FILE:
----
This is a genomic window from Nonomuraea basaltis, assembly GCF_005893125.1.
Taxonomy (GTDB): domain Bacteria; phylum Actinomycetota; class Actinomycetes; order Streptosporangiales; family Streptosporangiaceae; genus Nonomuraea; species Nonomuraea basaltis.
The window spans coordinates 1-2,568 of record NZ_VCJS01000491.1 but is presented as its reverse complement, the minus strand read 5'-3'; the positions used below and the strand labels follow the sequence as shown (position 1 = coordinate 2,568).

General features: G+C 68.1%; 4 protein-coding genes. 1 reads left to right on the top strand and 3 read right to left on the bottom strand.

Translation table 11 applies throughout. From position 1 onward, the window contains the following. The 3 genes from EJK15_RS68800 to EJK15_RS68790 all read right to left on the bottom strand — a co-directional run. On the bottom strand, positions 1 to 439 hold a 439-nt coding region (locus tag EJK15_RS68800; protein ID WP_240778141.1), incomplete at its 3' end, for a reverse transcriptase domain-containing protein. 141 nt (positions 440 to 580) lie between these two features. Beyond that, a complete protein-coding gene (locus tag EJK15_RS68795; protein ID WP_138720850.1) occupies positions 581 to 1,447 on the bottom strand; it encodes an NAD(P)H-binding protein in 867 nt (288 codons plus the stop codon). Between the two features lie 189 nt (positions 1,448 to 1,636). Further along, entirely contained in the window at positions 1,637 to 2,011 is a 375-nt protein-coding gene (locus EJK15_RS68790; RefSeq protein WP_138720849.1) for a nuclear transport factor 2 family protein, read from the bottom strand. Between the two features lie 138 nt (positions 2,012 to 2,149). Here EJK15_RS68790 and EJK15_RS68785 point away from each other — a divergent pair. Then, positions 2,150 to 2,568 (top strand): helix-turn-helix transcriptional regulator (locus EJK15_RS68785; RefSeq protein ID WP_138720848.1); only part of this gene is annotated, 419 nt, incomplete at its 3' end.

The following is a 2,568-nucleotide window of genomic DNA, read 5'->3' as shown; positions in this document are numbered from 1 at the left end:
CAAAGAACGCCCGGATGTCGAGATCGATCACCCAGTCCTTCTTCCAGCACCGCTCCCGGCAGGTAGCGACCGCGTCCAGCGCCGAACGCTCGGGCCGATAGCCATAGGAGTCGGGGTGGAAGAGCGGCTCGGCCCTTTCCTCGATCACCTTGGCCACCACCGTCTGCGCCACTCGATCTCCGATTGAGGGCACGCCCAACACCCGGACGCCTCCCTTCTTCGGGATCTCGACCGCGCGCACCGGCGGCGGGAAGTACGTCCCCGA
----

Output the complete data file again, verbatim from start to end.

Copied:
This is a genomic window from Nonomuraea basaltis, assembly GCF_005893125.1.
Taxonomy (GTDB): domain Bacteria; phylum Actinomycetota; class Actinomycetes; order Streptosporangiales; family Streptosporangiaceae; genus Nonomuraea; species Nonomuraea basaltis.
The window spans coordinates 1-2,568 of record NZ_VCJS01000491.1 but is presented as its reverse complement, the minus strand read 5'-3'; the positions used below and the strand labels follow the sequence as shown (position 1 = coordinate 2,568).

General features: G+C 68.1%; 4 protein-coding genes. 1 reads left to right on the top strand and 3 read right to left on the bottom strand.

Translation table 11 applies throughout. From position 1 onward, the window contains the following. The 3 genes from EJK15_RS68800 to EJK15_RS68790 all read right to left on the bottom strand — a co-directional run. On the bottom strand, positions 1 to 439 hold a 439-nt coding region (locus tag EJK15_RS68800; protein ID WP_240778141.1), incomplete at its 3' end, for a reverse transcriptase domain-containing protein. 141 nt (positions 440 to 580) lie between these two features. Beyond that, a complete protein-coding gene (locus tag EJK15_RS68795; protein ID WP_138720850.1) occupies positions 581 to 1,447 on the bottom strand; it encodes an NAD(P)H-binding protein in 867 nt (288 codons plus the stop codon). Between the two features lie 189 nt (positions 1,448 to 1,636). Further along, entirely contained in the window at positions 1,637 to 2,011 is a 375-nt protein-coding gene (locus EJK15_RS68790; RefSeq protein WP_138720849.1) for a nuclear transport factor 2 family protein, read from the bottom strand. Between the two features lie 138 nt (positions 2,012 to 2,149). Here EJK15_RS68790 and EJK15_RS68785 point away from each other — a divergent pair. Then, positions 2,150 to 2,568 (top strand): helix-turn-helix transcriptional regulator (locus EJK15_RS68785; RefSeq protein ID WP_138720848.1); only part of this gene is annotated, 419 nt, incomplete at its 3' end.

The following is a 2,568-nucleotide window of genomic DNA, read 5'->3' as shown; positions in this document are numbered from 1 at the left end:
CAAAGAACGCCCGGATGTCGAGATCGATCACCCAGTCCTTCTTCCAGCACCGCTCCCGGCAGGTAGCGACCGCGTCCAGCGCCGAACGCTCGGGCCGATAGCCATAGGAGTCGGGGTGGAAGAGCGGCTCGGCCCTTTCCTCGATCACCTTGGCCACCACCGTCTGCGCCACTCGATCTCCGATTGAGGGCACGCCCAACACCCGGACGCCTCCCTTCTTCGGGATCTCGACCGCGCGCACCGGCGGCGGGAAGTACGTCCCCGA